e coli
Genetically modified organisms like E coli can alter ecosystems harmfully in ways not understood. By making their survival difficult outside labs, two teams have shown the way ahead. Wikimedia Commons

After creating the world's first genomically recoded E coli last year, Harvard and Yale researchers have put a safety lock on the organism that limits its potential for danger.

By modifying their E. coli 49 times to incorporate a synthetic amino acid in many places throughout its genome, they have rendered the organism incapable of surviving without a constant supply of the amino acid which can be obtained only from the lab.

The bacteria depends on the amino acid for translating its RNA into properly folded proteins.

Whether it is genetically modified mosquitoes or organisms making insulin, the fear has been that they can upset natural ecosystems if they were to escape.

The fear is that any gene variant given an artificial boost could eliminate other versions of those genes whose potential evolutionary importance scientists have no idea of. The technology could be used to create weapons that destroy agricultural crops or create super pests.

The engineered E coli needs a biocontainment lab for its survival.

George Church, Robert Winthrop Professor of Genetics at Harvard Medical School and core faculty member at the Wyss Institute, and colleagues report their findings in Nature while another team from Yale report on a different biocontainment method used by them, also in Nature.

The two studies are the first to use synthetic nutrient dependency as a biocontainment strategy.

By targeting the most essential proteins using the synthetic amino acid the aim was to make sure that the organism could not survive out of the lab.

Out of the many proteins designed to make the E. coli dependent, the team ended up with three successful redesigned essential proteins and two dependent E. coli strains.
The number of E. coli able to survive without being fed the synthetic amino acid was below detectable levels.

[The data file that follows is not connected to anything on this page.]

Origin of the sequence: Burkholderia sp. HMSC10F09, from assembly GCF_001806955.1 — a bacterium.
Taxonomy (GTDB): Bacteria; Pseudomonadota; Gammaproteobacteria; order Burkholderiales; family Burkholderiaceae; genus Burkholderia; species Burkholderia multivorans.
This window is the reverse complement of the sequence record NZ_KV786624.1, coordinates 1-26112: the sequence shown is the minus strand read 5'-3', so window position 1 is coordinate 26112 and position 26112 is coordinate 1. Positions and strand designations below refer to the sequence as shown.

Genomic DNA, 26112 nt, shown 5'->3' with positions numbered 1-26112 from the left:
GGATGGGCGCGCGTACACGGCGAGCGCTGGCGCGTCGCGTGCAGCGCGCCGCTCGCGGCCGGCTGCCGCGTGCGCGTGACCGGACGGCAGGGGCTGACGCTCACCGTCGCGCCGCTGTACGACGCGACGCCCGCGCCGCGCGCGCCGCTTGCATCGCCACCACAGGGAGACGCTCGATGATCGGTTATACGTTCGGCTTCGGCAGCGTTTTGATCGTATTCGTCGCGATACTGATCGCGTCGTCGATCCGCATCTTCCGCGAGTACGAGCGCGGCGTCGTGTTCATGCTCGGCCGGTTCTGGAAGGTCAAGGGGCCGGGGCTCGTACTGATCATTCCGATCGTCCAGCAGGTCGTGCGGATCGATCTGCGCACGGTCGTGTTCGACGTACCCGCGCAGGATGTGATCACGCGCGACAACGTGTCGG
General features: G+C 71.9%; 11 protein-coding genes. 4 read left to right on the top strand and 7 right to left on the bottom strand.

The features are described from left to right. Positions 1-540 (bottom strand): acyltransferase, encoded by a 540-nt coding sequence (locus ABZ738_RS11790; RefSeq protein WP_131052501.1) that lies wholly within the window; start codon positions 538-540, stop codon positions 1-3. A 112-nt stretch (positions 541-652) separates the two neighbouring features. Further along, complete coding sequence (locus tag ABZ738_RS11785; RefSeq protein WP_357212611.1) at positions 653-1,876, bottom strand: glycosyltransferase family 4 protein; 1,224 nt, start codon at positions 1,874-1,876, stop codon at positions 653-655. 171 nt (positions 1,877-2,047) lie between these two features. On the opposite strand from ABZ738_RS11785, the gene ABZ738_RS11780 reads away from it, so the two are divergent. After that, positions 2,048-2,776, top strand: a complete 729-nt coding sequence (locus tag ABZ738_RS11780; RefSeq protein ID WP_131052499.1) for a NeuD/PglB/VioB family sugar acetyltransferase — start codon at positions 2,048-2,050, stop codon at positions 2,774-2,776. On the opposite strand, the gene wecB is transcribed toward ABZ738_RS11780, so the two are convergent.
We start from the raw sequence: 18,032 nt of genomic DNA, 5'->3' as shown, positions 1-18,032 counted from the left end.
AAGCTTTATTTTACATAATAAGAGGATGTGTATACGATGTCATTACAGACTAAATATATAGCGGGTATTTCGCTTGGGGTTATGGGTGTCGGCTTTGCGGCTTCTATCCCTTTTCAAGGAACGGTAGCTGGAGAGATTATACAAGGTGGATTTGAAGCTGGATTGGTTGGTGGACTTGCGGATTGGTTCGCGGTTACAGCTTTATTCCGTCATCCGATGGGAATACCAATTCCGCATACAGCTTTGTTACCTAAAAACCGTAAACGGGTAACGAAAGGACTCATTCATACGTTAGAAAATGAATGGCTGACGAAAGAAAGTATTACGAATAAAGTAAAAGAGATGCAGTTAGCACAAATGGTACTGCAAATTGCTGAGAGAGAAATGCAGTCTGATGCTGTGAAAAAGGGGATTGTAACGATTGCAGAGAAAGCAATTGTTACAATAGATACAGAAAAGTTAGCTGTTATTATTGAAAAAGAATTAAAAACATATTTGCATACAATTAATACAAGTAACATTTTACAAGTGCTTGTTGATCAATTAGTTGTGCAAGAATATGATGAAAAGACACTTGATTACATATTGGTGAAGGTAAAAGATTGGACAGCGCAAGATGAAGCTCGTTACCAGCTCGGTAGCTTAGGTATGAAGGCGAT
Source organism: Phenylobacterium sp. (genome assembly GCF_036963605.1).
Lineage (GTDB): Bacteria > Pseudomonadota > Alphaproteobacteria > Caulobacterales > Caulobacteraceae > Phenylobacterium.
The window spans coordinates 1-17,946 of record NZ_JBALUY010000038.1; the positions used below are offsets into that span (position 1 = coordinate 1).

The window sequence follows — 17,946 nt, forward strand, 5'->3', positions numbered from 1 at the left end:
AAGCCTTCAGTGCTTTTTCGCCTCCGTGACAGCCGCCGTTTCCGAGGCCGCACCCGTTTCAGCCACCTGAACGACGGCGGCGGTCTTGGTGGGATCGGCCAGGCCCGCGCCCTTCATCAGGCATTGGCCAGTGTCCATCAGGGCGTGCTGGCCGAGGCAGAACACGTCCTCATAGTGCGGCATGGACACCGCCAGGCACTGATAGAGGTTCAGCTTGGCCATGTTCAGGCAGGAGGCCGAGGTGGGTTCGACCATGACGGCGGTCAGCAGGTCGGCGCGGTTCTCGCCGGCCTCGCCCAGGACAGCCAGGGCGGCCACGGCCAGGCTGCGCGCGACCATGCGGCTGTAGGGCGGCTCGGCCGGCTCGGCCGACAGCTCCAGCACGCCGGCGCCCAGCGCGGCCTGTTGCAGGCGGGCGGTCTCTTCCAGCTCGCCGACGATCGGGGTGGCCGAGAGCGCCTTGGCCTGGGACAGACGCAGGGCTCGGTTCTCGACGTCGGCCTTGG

"We now have the first example of genome-scale engineering rather than gene editing or genome copying," said Church.

Church's team also made the E. coli resistant to two viruses, with plans to expand that list.

The work offers safer E. coli strains that could be used in biotechnology applications with less fear that they will be contaminated by viruses, or cause ecological trouble if they spill. (E. coli is one of the main organisms used in industry.)

One biocontainment method used involves turning normally self-sufficient organisms like E. coli into auxotrophs, which can't make certain nutrients they need for growth.

Altering the genetics of E. coli doesn't always work, said Church, because some of them manage to scavenge the nutrient from their surroundings. This was taken care of by making the E. coli dependent on a nutrient not found in nature.

Some E. coli can also evolve a way to synthesise the nutrient they need or exchange bits of DNA with other E. coli.

By making 49 genetic changes to the E. coli, Church believes these issues have been handled.

The chance one of the bacteria could randomly undo all of those changes without also acquiring a harmful mutation, he said, is incredibly slim.

Another bio-containment technique used was one in which genetic "kill switches" make bacteria vulnerable to a toxin so spills can be quickly neutralised.